At baseline, mean BIS scores were 9.0 ± 1.7 (n = 31) and 8.7 ± 2.7 (n = 31) for the CBSST and TAU groups, respectively; at the end of treatment, 8.4 ± 2.4 (n = 28) and 9.4 ± 2.6 (n = 31); and at 12-month follow-up, 8.8 ± 2.1 (n = 31) and 8.8 ± 2.3 (n = 31), respectively. BIS scores did not differ significantly between the groups at any time point (baseline: t(60) = 0.48, p > 0.05; end of treatment: t(57) = 1.45, p > 0.05; 12-month follow-up: t(60) < 0.01, p > 0.05). We used multilevel modeling to examine treatment effects on the BIS. Model assumptions were checked, but no violations were found. The time (t(60) = 0.04, p > 0.05), group (t(60) = 0.42, p > 0.05), and group by time interaction (t(60) = 0.05, p > 0.05) effects were not significant, so growth rates for CBSST and TAU were similar.

Linear regression models tested moderator relationships between baseline insight (BIS) and change in insight (difference between 12-month follow-up and baseline BIS scores) as predictors of ILSS at the 12-month follow-up assessment. Predictor variables in the models were group (coded CBSST = 0.5; TAU = -0.5), baseline BIS, BIS change score, group by baseline BIS and group by BIS change score interactions, and baseline ILSS score as a covariate. The groups differed significantly at the 12-month follow-up (b = 0.06, t(52) = 2.30, p < 0.05). A significant group by baseline BIS interaction (b = 0.03, t(52) = 2.12, p < 0.05) was also found, indicating that baseline insight moderated ILSS. No other predictors were significant.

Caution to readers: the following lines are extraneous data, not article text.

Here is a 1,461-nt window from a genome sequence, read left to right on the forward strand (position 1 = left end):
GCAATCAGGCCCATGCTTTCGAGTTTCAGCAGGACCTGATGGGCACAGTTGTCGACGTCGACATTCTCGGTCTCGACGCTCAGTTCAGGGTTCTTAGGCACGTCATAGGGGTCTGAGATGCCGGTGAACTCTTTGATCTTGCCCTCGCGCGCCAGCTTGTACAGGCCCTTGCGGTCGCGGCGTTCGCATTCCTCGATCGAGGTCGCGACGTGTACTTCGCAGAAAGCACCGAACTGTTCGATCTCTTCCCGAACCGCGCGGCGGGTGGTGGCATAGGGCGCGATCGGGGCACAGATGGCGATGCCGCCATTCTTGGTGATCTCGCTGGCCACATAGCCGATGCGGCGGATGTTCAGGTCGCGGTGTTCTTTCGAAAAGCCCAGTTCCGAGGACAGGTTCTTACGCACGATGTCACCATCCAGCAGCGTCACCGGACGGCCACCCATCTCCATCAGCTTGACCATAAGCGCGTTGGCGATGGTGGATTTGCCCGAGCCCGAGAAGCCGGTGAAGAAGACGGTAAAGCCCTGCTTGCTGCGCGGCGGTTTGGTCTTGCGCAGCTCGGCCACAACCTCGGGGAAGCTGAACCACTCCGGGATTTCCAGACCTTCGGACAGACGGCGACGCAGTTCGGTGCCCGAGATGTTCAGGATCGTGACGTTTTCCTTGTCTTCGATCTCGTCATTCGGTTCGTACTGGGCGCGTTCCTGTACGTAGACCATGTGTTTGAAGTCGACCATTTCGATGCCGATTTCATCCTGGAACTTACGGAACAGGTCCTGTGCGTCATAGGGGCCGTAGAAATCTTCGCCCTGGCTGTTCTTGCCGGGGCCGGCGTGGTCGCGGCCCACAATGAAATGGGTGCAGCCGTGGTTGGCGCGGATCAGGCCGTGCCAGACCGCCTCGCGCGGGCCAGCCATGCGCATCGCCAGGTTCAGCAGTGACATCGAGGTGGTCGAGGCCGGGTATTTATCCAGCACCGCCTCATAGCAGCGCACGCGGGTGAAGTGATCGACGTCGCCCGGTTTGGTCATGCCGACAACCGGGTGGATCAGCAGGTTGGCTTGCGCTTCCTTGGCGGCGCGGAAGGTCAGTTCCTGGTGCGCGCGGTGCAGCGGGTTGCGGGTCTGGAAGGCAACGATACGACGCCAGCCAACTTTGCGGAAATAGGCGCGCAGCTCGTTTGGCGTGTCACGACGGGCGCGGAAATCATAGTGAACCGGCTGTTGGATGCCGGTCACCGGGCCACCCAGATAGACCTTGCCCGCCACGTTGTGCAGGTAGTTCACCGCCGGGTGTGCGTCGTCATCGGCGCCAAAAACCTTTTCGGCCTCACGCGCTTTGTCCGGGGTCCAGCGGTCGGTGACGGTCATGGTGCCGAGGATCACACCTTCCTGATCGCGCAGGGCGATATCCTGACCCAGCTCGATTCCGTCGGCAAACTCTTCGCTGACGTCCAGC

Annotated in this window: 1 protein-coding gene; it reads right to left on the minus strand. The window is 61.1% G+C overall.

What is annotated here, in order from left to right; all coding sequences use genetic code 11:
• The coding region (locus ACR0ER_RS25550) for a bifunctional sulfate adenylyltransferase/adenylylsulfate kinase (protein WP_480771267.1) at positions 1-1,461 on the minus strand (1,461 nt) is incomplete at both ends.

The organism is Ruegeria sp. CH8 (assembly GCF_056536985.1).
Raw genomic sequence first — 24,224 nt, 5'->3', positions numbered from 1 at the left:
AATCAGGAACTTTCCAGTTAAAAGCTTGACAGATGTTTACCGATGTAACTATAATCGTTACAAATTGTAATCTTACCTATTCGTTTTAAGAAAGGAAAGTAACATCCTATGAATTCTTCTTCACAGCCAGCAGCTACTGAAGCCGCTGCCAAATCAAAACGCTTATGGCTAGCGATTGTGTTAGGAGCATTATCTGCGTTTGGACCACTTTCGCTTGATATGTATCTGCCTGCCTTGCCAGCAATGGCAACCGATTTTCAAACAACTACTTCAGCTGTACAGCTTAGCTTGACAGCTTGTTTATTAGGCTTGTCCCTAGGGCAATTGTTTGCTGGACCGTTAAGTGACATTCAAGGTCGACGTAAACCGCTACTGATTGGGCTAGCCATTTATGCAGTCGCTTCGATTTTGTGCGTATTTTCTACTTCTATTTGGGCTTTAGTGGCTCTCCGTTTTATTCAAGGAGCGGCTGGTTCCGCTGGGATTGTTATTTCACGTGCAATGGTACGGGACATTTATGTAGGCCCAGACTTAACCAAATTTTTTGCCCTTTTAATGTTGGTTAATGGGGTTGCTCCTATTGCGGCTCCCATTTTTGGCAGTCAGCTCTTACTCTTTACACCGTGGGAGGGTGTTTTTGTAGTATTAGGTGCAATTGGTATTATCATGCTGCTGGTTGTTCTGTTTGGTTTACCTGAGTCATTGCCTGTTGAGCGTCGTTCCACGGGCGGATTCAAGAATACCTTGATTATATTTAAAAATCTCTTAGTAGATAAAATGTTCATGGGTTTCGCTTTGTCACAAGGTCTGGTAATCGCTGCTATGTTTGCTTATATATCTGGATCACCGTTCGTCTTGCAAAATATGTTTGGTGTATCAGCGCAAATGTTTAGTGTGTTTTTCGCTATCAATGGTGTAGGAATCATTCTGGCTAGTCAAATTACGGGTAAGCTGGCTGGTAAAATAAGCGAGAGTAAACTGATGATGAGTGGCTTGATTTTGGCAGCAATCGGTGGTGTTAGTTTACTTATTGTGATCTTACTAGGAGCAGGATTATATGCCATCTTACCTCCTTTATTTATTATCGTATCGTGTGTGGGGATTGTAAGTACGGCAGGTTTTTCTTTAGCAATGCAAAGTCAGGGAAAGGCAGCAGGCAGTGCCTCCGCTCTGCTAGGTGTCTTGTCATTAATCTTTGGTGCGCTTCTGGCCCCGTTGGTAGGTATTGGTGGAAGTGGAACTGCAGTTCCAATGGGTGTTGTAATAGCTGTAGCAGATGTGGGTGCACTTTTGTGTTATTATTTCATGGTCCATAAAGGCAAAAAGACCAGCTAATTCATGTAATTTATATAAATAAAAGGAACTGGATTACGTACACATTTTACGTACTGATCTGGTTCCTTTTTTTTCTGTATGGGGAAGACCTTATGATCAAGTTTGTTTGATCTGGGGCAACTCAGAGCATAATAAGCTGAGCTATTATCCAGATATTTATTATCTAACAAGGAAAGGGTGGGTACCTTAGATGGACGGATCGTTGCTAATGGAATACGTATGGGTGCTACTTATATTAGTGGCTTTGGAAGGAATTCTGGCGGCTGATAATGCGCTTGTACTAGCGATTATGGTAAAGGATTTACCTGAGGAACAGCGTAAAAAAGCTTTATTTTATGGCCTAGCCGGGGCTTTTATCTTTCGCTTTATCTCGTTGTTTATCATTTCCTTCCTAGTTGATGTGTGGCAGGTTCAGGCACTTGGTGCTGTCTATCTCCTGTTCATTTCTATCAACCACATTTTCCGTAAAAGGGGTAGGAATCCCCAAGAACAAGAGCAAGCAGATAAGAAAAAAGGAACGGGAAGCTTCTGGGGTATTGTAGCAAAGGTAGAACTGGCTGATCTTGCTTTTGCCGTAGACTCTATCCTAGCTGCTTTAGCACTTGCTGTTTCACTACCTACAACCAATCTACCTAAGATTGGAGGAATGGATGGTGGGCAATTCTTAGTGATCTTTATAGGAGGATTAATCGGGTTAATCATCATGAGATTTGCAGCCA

To illustrate the moderator effect, the Figure shows the mean scores of the ILSS for the 12-month follow-up for high and low insight subgroups of each treatment group. "High" insight was defined as having a baseline BIS total median score of >9, and "low" insight defined as a score of £9. This median split is consistent with the recommendation by Birchwood et al. that BIS total scores of 9 through 12 represent high insight [13]. CBSST participants with high insight had better functioning relative to TAU participants, but this finding was because participants in TAU with high insight had poorer functioning than those with low insight. For participants with high insight, CBSST significantly improved functioning compared with TAU, t(25) = 3.15, p < 0.01). This pattern suggests that high insight was associated with lower functioning but that CBSST mitigated the effect of high insight.